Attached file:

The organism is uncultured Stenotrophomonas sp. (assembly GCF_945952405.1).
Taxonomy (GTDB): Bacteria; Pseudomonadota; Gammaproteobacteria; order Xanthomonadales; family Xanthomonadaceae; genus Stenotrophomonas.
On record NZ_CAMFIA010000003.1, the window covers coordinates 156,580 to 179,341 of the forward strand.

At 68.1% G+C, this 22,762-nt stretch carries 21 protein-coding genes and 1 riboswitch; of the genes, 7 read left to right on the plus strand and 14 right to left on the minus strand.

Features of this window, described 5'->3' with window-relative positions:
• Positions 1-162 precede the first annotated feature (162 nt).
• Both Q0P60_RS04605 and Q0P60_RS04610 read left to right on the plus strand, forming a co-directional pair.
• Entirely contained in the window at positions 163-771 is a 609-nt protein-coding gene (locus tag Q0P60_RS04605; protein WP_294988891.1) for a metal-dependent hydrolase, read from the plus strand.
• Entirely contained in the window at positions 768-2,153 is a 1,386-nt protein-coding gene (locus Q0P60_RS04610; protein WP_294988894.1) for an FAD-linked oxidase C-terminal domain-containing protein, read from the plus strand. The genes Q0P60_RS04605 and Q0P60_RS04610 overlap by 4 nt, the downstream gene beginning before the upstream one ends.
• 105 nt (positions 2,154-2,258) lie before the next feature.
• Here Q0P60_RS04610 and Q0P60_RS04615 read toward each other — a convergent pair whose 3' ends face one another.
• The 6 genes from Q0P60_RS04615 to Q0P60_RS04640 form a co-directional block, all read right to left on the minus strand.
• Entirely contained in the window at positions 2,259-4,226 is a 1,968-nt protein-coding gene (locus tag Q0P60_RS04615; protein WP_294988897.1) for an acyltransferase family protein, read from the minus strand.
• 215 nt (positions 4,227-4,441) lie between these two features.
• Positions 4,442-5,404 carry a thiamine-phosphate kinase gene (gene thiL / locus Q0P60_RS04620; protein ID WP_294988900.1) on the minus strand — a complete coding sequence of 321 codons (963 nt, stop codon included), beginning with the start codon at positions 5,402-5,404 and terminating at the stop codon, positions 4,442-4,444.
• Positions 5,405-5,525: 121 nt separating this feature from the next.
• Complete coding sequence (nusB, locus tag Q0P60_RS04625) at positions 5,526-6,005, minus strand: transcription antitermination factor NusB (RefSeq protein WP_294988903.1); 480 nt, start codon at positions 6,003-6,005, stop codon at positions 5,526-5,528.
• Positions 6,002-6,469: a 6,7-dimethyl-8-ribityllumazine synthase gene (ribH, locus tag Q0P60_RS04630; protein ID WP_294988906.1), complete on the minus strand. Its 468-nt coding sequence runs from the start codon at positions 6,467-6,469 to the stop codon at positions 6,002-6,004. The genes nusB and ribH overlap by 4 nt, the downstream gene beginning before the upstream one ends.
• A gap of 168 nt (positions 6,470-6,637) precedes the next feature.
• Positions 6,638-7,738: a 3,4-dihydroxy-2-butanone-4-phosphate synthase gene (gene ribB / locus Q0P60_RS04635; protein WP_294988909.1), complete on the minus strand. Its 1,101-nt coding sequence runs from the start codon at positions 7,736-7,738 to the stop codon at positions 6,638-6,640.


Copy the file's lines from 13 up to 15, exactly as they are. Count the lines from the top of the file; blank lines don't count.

• Entirely contained in the window at positions 2,259-4,226 is a 1,968-nt protein-coding gene (locus tag Q0P60_RS04615; protein WP_294988897.1) for an acyltransferase family protein, read from the minus strand.
• 215 nt (positions 4,227-4,441) lie between these two features.
• Positions 4,442-5,404 carry a thiamine-phosphate kinase gene (gene thiL / locus Q0P60_RS04620; protein ID WP_294988900.1) on the minus strand — a complete coding sequence of 321 codons (963 nt, stop codon included), beginning with the start codon at positions 5,402-5,404 and terminating at the stop codon, positions 4,442-4,444.